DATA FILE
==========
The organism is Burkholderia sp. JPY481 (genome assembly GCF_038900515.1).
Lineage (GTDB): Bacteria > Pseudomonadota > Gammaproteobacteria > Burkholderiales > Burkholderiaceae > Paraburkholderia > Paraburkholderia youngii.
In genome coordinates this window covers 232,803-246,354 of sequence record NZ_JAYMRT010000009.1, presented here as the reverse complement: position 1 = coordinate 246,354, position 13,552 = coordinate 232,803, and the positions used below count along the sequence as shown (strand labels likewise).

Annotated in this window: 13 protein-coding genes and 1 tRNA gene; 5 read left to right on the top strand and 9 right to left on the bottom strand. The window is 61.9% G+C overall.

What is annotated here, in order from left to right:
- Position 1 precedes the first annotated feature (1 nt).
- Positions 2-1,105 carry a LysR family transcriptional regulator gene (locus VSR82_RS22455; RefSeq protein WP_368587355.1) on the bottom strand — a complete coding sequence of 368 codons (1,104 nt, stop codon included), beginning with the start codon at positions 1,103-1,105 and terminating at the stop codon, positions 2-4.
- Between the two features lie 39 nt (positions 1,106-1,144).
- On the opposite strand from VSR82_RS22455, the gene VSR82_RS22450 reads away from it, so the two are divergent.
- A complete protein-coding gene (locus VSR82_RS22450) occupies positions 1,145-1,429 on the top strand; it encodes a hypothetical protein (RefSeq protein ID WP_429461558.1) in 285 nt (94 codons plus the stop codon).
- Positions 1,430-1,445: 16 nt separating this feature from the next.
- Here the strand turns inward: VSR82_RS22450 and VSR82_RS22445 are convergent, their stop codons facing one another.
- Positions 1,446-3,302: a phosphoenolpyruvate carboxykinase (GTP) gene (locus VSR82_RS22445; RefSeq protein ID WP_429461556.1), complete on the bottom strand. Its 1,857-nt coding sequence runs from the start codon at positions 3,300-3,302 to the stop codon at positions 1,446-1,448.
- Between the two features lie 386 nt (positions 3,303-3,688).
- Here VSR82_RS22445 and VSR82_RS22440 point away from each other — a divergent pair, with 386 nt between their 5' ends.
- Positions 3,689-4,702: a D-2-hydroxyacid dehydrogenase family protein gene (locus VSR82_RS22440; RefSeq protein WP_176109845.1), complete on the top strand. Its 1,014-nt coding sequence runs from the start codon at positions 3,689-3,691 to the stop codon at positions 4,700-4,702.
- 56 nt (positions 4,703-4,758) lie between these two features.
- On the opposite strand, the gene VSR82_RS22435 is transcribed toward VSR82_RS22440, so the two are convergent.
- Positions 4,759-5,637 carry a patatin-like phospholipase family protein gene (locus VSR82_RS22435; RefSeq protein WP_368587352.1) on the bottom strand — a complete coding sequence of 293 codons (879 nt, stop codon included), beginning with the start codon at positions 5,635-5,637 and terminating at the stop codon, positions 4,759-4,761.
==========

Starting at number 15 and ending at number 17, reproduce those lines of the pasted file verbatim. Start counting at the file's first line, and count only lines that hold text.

- Here VSR82_RS22445 and VSR82_RS22440 point away from each other — a divergent pair, with 386 nt between their 5' ends.
- Positions 3,689-4,702: a D-2-hydroxyacid dehydrogenase family protein gene (locus VSR82_RS22440; RefSeq protein WP_176109845.1), complete on the top strand. Its 1,014-nt coding sequence runs from the start codon at positions 3,689-3,691 to the stop codon at positions 4,700-4,702.
- 56 nt (positions 4,703-4,758) lie between these two features.